Tatis bolted from the bench down the left field line Saturday night, helped open a gate to the stands and began ushering a group back to the dugout to shelter.
“Our family, loved ones, little kids. Feel like somebody needed to go get them,” Tatis said Sunday. “I feel like the safest place was the clubhouse and we were trying to get our families into a safe place.”
The top half of the sixth inning in the game between the Padres and Washington Nationals had just ended in front of about 33,000 fans when several shots were heard from an incident that occurred on South Capitol Street, just outside the third-base side of the stadium.
But in the moment, no one knew whether the rapid series of shots was coming from inside the ballpark or beyond.
Padres manager Jayce Tingler was on his way to see plate umpire Jordan Baker about a pitching change in a game San Diego led 8-4.
“He’s like, ‘Did you hear that?'” Tingler recalled Baker saying. “I’m like, ‘yeah, I think so’ and it kind of registered what it possibly could have been and obviously it was just a nightmare.”
A chaotic scene quickly developed. As the Padres cleared the field, some fans rushed to leave the stadium while others ducked and tried to hide, looking for cover.
“Everybody running. It was crazy. You couldn’t figure out what was going on. If it was one or two people,” Tatis said. “I was just trying to get to the safest place and get our families.”
“The situation changed immediately,” Tatis said. “There’s no longer players, fans. I feel like everybody’s just people, human beings trying to be secure.”
The game was suspended at that point and resumed Sunday, ahead of the regularly scheduled game.
The shooting, an exchange of gunfire between people in two cars, left three people injured, according to Ashan Benedict, the Metropolitan Police Department’s executive assistant police chief. One of the people who was shot was a woman who was attending the game and who was struck while she was outside the stadium, he said Saturday night. Her injuries weren’t considered life-threatening.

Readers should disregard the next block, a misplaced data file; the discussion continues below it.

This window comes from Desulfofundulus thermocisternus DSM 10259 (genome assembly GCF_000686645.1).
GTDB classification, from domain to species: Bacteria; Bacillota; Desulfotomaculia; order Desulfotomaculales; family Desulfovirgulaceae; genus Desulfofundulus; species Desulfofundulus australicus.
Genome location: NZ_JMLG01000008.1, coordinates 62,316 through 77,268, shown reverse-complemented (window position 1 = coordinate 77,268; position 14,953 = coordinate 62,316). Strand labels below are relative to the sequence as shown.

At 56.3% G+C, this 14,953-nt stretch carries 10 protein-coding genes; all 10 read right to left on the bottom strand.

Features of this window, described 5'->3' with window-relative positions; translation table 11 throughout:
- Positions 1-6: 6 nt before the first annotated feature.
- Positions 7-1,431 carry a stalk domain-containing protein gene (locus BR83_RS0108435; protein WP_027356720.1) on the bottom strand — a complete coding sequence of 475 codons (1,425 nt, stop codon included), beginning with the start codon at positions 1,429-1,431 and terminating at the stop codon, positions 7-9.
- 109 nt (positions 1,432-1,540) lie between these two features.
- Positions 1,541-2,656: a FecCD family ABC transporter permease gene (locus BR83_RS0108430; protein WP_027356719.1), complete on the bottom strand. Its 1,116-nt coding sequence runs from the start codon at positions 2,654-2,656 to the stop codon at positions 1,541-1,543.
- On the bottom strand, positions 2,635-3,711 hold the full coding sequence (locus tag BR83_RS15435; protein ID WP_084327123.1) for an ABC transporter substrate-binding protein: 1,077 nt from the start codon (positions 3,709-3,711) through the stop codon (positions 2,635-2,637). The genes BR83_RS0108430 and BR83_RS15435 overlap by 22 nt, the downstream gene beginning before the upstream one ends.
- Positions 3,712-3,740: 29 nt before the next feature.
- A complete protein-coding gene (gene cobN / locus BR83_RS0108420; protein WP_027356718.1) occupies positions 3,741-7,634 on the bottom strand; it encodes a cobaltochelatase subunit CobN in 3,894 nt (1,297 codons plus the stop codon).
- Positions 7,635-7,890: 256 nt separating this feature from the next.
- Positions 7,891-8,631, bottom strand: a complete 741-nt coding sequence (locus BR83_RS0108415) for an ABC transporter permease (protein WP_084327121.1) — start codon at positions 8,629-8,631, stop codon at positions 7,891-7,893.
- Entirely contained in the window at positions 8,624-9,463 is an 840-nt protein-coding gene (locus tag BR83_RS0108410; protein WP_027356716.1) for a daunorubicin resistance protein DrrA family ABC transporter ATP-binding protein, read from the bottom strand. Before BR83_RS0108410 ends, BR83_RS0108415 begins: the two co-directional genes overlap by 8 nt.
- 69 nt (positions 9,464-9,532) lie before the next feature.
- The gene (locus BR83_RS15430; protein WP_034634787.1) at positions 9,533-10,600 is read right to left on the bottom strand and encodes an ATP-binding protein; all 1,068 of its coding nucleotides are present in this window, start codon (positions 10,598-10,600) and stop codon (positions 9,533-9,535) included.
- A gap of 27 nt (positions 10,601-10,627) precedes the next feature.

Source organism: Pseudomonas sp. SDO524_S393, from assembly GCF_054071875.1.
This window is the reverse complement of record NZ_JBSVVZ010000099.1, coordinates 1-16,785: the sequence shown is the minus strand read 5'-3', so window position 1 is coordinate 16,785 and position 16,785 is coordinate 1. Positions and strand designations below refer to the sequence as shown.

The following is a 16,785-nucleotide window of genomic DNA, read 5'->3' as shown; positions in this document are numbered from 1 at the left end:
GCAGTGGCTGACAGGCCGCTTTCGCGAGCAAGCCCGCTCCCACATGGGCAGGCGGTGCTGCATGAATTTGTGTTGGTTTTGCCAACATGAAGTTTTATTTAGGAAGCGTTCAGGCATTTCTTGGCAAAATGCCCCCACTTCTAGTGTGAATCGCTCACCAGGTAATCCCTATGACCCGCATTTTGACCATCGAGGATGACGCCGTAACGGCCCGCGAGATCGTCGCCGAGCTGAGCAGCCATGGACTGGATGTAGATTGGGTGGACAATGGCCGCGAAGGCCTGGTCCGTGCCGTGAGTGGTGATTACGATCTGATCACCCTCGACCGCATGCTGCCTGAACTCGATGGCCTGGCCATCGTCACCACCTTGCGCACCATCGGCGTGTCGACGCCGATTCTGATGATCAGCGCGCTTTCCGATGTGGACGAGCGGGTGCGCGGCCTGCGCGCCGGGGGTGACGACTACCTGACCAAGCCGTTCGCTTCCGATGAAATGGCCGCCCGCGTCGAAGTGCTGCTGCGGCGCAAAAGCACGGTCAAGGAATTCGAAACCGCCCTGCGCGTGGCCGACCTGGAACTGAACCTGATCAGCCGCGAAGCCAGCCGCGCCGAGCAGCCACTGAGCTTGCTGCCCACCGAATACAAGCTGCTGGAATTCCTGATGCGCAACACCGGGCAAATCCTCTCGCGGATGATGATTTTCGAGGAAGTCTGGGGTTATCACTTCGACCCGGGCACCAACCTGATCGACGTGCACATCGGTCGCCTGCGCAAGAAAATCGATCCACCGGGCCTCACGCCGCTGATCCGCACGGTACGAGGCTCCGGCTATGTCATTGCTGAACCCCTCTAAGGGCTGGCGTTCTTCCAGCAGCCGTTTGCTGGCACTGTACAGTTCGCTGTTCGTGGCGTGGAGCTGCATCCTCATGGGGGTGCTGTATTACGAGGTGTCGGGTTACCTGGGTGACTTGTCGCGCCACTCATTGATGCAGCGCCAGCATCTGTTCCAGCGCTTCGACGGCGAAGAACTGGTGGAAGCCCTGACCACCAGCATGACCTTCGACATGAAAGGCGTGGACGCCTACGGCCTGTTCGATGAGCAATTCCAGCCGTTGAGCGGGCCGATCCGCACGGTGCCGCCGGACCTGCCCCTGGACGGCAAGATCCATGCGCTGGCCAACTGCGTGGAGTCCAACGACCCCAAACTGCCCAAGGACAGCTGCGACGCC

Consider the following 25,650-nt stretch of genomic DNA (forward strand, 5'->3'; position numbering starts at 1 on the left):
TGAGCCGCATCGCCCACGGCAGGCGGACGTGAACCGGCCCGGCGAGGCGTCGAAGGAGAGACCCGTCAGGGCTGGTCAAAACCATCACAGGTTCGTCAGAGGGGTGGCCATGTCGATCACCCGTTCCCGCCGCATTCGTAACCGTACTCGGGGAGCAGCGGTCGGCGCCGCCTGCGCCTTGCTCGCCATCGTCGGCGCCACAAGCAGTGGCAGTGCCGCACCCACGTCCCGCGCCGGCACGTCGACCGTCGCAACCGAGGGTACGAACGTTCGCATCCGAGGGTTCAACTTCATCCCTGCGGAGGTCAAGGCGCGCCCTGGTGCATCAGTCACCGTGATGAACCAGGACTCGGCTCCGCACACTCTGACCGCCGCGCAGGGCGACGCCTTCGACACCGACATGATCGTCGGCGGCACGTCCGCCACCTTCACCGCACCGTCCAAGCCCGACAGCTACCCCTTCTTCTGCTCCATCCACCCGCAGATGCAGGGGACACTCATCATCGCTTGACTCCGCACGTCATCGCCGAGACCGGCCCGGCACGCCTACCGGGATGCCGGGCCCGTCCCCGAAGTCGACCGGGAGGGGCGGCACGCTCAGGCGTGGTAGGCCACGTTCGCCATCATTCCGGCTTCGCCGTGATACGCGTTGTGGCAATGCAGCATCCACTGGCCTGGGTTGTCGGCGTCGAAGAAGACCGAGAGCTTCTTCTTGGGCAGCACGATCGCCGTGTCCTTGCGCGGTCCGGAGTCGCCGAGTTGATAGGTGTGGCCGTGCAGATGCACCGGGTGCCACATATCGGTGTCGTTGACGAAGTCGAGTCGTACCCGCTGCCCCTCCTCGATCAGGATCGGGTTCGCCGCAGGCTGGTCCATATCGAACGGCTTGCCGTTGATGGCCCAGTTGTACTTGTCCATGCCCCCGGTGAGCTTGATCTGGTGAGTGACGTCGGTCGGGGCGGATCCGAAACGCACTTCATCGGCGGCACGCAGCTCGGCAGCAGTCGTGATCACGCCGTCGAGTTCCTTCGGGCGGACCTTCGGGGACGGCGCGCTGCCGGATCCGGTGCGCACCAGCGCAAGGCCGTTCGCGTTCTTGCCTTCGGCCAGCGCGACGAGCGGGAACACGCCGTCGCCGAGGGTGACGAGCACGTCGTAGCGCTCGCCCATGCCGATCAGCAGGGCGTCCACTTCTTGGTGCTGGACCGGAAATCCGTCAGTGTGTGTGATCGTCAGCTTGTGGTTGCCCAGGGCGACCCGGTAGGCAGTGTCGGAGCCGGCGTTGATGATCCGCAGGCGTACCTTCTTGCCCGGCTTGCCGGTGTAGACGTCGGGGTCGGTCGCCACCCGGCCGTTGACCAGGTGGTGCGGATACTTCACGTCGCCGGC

Two people who were in one of the cars later walked into a local hospital with gunshot wounds and were being questioned by investigators, Benedict said, and the extent of their injuries wasn’t immediately clear. Investigators were still trying to locate the second vehicle involved in the shooting.
As the shots rang out, Nationals manager Davey Martinez was making sure his players were safe.
“Then I started worrying about their families and trying to do the best I could to get them down to the players,” Martinez said. “And I started worrying about the fans as well.”
Seeing the reaction on the third base side of the stadium, fans on the first base side began fleeing their seats as well. Some of them went down to the field.
“There was a bunch of fans, they were in our dugout and I wanted to get them safe as well,” Martinez said. “We got them in through the tunnel and got them in safely and tried to keep them safe. For me it was just about protecting our people and doing the best I can to stay calm.”
Like Tingler, Martinez got emotional recounting the previous night’s events.
Minutes after the shots were heard, a message appeared on the Nationals Park scoreboard saying that the incident was outside the park and fans should remain inside. About 10 minutes later, fans were instructed to leave by the center- and right-field gates.
“We started to get word that everything happened right outside the stadium,” Tingler said. “That’s when we started to feel a little bit better. You never feel great.”